We live in a world where two Kingdoms vie against each other. One is marked by oppression, a lack of freedom --- except for the privileged few who hold positions of wealth and influence, though these folks may not know authentic freedom at all --- and is marred by the dominion of sin and death. It is a world where the poor, ill, aged, and otherwise powerless are essentially voiceless. In this world Caesars of all sorts have been sovereign or pretended to sovereignty. The other Kingdom, the Kingdom which signals the eventual and inevitable end of the first one is the Kingdom of God. It has come among us first in God's quiet self-emptying and in the smallness of an infant, the generosity, compassion, and ultimately, the weakness, suffering and sinful death of a Jewish man in a Roman world. Today it comes to us as a powerful wind which shakes and disorients even as it grounds and reorients us in the love of God. Today it comes to us as the power of love that does justice and sets all things to right.

While the battle between these two Kingdoms occurs all around us in the way we live and proclaim the Gospel with our lives, the way, that is, we worship God, raise our children, teach our students, treat our parishioners, clients, and patients, vote our consciences, contribute to our society's needs, and generally minister to our world, it is our hearts which are ground zero in this "tale of two Kingdoms." It is not easy to admit that insofar as we are truly human we have been kissed by a Divinity which invites us to a divine/human union that completes us, makes us whole, and results in a fruitfulness we associate with all similar "marriages". It is not easy to give our hearts so completely or embrace a dignity which is entirely the gift of another. Far easier to keep our hearts divided and ambiguous. But today's Feast calls us to truly open ourselves to this union, to accept that our lives are marked and transformed by tongues of fire and the shaking, stormy Spirit of prophets. After all, this is Pentecost and through us God truly will renew the face of the earth.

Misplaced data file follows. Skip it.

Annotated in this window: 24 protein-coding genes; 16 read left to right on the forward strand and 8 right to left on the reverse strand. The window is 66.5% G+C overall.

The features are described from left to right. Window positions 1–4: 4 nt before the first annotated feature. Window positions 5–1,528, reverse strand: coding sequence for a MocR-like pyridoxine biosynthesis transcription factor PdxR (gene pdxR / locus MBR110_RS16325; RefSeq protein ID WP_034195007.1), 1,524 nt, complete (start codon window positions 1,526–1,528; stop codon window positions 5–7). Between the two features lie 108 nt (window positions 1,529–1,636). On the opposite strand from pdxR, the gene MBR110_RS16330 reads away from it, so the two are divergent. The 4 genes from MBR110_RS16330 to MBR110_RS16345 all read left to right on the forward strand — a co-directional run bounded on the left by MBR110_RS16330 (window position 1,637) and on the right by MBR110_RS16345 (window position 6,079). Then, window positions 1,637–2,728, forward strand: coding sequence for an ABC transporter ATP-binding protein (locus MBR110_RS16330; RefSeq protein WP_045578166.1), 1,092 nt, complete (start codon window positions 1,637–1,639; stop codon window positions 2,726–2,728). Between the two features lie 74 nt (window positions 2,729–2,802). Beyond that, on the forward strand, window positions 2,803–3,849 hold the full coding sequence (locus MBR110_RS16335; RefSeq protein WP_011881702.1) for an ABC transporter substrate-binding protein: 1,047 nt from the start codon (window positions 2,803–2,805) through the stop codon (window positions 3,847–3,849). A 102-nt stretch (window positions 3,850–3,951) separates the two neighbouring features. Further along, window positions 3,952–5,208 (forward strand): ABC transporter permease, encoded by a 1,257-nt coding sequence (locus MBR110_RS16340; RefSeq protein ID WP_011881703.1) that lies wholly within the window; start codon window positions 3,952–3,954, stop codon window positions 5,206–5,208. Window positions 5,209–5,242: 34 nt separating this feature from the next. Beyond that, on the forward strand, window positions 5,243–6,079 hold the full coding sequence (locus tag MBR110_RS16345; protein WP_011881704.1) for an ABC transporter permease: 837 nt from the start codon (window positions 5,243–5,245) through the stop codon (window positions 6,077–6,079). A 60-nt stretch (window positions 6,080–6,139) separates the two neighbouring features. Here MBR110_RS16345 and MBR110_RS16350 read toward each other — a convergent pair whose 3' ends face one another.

17 May 2018

Reprising the Problem of Lay Hermits Who Falsely Claim to be Consecrated (Part 1)

It has been some time since I have written about the problem of lay hermits who misrepresent themselves as consecrated hermits but it is time to reprise the discussion. It is always an issue which serves as something of a flash point for those who believe consecrated hermits are demeaning those living eremitical life in the lay (baptized) state of life and it is not my preference to serve in this way. Moreover I found that in one particular case the lay hermit in question used the distinctions I was careful to articulate in order to make her own fraudulent misrepresentation more credible to those who were not knowledgeable of the critical questions her usage obscured. It's hard to write to educate only to find what one writes is used to make a fraud's misrepresentations more apparently cogent! But the simplicity and relative independence of the lives of canon 603 hermits make them relatively easy to simulate, and their consecration something far too easy to pretend to. Even so, it is important to review the issues involved.